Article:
PhD project

Using plant-sediment feedbacks to aid seagrass restoration in the face of climate change.

Supervised by Ezequiel Marzinelli (The University of Sydney) and Paul Gribben (UNSW)

Seagrass meadows are declining at alarming rates in Australia and globally. This loss of coastal habitat has resulted in the loss of key ecosystem functions such as nursery habitat for fish, nutrient cycling, coastal protection and carbon sequestration. Although many factors influence seagrass health, the most common threat to seagrasses is human activity (e.g. water pollution). Interestingly, restoration often fails, even after the initial aboveground stressors have been removed. A key explanation for this comes from terrestrial ecosystems where it has been clearly demonstrated that microbially-mediated plant-soil feedbacks can exert a much stronger influence on plant health than aboveground processes and are thus critical for the functioning and resilience of these ecosystems. These belowground microbial communities can benefit host plant growth and survivorship via increasing availability of plant nutrients, creating suitable environmental conditions, or by antagonism against pathogens.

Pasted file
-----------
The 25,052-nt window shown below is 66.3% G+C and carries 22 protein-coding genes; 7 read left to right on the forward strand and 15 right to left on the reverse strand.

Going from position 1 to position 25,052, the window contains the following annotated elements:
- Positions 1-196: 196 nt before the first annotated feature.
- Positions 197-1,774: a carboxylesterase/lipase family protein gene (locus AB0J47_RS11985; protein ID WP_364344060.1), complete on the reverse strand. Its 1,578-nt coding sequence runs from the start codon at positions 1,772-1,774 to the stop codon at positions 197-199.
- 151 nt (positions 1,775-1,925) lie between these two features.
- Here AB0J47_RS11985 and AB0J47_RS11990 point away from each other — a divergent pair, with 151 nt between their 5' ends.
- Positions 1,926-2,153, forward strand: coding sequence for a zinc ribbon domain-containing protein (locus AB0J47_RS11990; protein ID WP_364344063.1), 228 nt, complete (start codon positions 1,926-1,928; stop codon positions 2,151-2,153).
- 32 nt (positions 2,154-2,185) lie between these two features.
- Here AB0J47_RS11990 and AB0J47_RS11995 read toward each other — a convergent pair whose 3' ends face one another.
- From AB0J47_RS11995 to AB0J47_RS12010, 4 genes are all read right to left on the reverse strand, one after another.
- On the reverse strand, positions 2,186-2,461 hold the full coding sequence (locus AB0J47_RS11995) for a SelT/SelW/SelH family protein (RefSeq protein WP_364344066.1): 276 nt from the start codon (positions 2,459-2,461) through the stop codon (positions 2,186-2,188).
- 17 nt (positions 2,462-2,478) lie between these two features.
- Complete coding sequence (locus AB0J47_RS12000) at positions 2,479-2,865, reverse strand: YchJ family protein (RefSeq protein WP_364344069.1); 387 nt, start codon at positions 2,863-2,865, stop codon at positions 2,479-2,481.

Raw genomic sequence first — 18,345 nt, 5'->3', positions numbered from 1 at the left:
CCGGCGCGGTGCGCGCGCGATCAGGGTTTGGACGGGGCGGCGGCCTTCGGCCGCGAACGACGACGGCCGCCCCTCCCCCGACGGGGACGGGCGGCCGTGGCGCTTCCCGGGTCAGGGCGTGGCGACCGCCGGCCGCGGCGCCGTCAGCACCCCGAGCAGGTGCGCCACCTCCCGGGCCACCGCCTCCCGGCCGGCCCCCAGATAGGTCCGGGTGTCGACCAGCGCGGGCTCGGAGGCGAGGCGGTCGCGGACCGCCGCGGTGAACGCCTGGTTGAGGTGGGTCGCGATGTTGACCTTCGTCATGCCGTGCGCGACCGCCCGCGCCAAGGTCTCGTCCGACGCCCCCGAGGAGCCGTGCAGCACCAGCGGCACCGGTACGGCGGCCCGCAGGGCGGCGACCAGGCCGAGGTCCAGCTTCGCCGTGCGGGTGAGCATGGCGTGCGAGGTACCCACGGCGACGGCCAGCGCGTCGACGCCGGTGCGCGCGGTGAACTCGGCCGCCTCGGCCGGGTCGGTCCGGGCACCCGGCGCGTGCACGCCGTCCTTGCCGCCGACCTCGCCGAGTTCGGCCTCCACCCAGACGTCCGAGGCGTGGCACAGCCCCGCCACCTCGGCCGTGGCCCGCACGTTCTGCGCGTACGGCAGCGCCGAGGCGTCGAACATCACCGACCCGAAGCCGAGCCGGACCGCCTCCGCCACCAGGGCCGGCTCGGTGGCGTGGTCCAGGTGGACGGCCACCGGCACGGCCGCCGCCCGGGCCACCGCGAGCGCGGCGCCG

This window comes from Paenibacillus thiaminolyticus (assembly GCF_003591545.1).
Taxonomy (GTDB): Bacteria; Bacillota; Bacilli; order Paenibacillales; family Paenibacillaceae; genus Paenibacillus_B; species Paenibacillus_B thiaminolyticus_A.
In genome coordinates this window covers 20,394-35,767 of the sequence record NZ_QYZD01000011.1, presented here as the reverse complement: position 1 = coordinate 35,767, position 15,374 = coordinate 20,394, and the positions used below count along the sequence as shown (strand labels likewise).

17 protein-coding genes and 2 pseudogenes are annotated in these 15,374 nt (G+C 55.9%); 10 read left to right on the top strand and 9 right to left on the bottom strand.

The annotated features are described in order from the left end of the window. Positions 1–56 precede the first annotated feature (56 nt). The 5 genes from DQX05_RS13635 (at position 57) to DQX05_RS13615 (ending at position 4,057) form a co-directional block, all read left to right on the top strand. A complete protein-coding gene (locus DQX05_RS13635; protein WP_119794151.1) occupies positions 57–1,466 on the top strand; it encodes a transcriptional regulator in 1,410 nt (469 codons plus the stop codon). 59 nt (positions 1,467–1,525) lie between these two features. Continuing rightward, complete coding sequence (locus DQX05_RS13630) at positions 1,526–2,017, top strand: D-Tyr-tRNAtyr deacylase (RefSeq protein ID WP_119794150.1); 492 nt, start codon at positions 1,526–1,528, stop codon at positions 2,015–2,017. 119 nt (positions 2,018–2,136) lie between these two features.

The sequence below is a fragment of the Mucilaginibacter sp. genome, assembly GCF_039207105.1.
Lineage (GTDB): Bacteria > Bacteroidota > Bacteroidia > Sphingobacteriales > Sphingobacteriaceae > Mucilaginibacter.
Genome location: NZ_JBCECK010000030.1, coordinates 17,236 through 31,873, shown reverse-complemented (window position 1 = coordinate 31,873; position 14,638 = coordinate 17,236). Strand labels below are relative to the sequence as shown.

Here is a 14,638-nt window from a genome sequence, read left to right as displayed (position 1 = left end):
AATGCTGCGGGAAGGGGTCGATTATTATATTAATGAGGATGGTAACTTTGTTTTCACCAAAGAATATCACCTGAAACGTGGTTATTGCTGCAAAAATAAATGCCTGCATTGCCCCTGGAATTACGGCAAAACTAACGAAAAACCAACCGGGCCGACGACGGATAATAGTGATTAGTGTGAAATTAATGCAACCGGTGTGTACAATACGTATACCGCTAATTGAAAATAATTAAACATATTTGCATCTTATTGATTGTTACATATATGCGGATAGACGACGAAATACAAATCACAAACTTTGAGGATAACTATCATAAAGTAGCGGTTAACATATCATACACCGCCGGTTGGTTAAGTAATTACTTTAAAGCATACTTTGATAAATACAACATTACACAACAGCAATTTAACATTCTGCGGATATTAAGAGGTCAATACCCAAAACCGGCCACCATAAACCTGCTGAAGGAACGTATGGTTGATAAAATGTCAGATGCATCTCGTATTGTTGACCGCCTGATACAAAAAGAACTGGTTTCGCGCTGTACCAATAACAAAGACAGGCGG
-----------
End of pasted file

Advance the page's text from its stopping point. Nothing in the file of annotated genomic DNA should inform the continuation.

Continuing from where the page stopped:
In my PhD project I aim to understand these belowground processes (i.e. plant-sediment feedbacks) in marine ecosystems. Understanding these processes might be the missing piece needed to enhance seagrass restoration and this might result in a step-change in seagrass restoration success. 

%d bloggers like this: